Fear is a great motivator. And when I hear a rattle, I leap, because it could be a rattlesnake and I don’t want to get bit. So fear is a great motivator. It pumps the adrenaline into you. But it’s not a great basis for thought. After I’ve lept away from the rattle, I turn and look to see what there was and I make a determination.
But we acted without that second step in this country. We acted entirely out of fear and began the politics of fear that continue to be the main motivator. And fear doesn’t let you think.
How do people come into this country illegally? The majority of people…between 55 and 65% of all the people that are in this country illegally…came into this country legally. They flew in, they came by bus, they walked across the international port, and they presented documents. They presented tourist visas. They presented student visas. They presented temporary visas that allowed them to come into the country, legally. They did not jump a wall. They did not scamper through the hills. They came here legally, and then they overstayed their visa. Homeland Security until very recently had a department of 500 people that reviewed those visa overstays and they had another 15,000 people that watch the border.
Okay. Now, this is the 80/20 rule. If I focus 80% of my effort, on 20% of my problem, I’m going to be highly unsuccessful. This is what the federal government has done. No private corporation would ever survive under the laws of commerce, supply and demand, with that kind of stupidity.
We just screw our goodwill. We just throw it away. We get up and we say something stupid to get another couple thousand votes. We’re not patriots in the sense of seeking the good of our country, because we don’t want to recognize that, first of all, we are homo sapiens.
We are citizens of the planet Earth. That is our first responsibility. As the Bible says, a nation is judged by how it treats its widows and orphans. And the dudes that were writing that stuff back in the day were desert people. And they understood that to be a widow or an orphan in a desert community is death. It’s the worst. Because family is all that matters in a desert community because you take care of each other and if you don’t got family, you’re screwed.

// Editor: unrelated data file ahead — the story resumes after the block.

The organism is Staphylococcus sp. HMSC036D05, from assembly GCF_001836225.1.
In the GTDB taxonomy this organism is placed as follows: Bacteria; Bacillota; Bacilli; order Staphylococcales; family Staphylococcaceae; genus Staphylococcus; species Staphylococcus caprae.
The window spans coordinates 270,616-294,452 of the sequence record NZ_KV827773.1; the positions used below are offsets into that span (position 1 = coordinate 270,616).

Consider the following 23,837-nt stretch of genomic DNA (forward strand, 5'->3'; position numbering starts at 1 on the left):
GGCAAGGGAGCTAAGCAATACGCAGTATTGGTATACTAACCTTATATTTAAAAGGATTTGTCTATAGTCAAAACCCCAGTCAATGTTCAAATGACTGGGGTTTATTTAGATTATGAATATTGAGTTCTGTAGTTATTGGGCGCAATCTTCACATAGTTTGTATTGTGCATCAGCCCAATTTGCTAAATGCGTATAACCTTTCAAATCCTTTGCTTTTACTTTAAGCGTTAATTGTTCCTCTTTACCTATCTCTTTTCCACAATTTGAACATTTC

How do we take care of the people who are screwed? You know, that’s how we’re judged. And we’re not judged by God, by a white guy with a beard. We’re judged by the consequences to our own society. You know what I mean?
When you eat lots of candy bars and, and M&M’s and chocolate cakes and all the things that I love, you get judged. Not by somebody telling you that’s bad, but by your cholesterol, and your heart attack. There are consequences. Newton’s second law doesn’t just apply to apples falling out of trees. It’s a reality for every action, there’s an equal and opposite reaction.
These principles, the Christian principles, the principles of the Talmud, of the Quran…not as a translated but as written…these principles make sense. Okay, you’re nice, you feel good. You take care of someone else, it helps you.
One of the things that we suffer from in this overpopulated world, is a sense of helplessness. We have a sense that we can’t change things, that we can’t make life better. And that sense of helplessness is bullshit. It is absolute bullshit. We can make not only make our lives better, we can make the lives of those around us better. It takes a little effort. It takes some concern, but if the average American spends four hours a day watching television, if you just give up one of those hours to help the people around you, you will make a difference.
Do something for your neighbor. Do something for a person that cannot give back to you. And as we change our attitudes in that direction, this is what our country stands for. We are that bright city on the hill, our symbol has always been the Lady Liberty. Give us your poor, your tired and huddled masses, yearning to breathe free. We don’t want that symbol to become a rusted steel wall that separates us. Just by turning and helping the person next to you, that will change us.
That’s who we have always been as Americans. Okay? It’s not happy horseshit. It’s the truth.
As a human being, happiness is awesome. And in our country we have enshrined its pursuit in our constitution. It’s right there with life and Liberty. It’s a big deal. And happiness comes from sharing. Happiness comes from caring. It comes from reaching out your hand.”
-Have you ever let fear guide your actions?
-When have you experienced natural consequences?
-Where could you find additional time in your schedule to help others?
-How have you witnessed the politics of fear operate in our national dialogue?
-When have you stepped in to counter that narrative?
-Are there ways you have been complicit in the politics of fear?
-What is your understanding of our country’s southern border?
-Were there any concepts that surprised you in Tony’s story?
-Were there any passages that challenged you in Tony’s story?
-Where do you turn for useful information about border issues?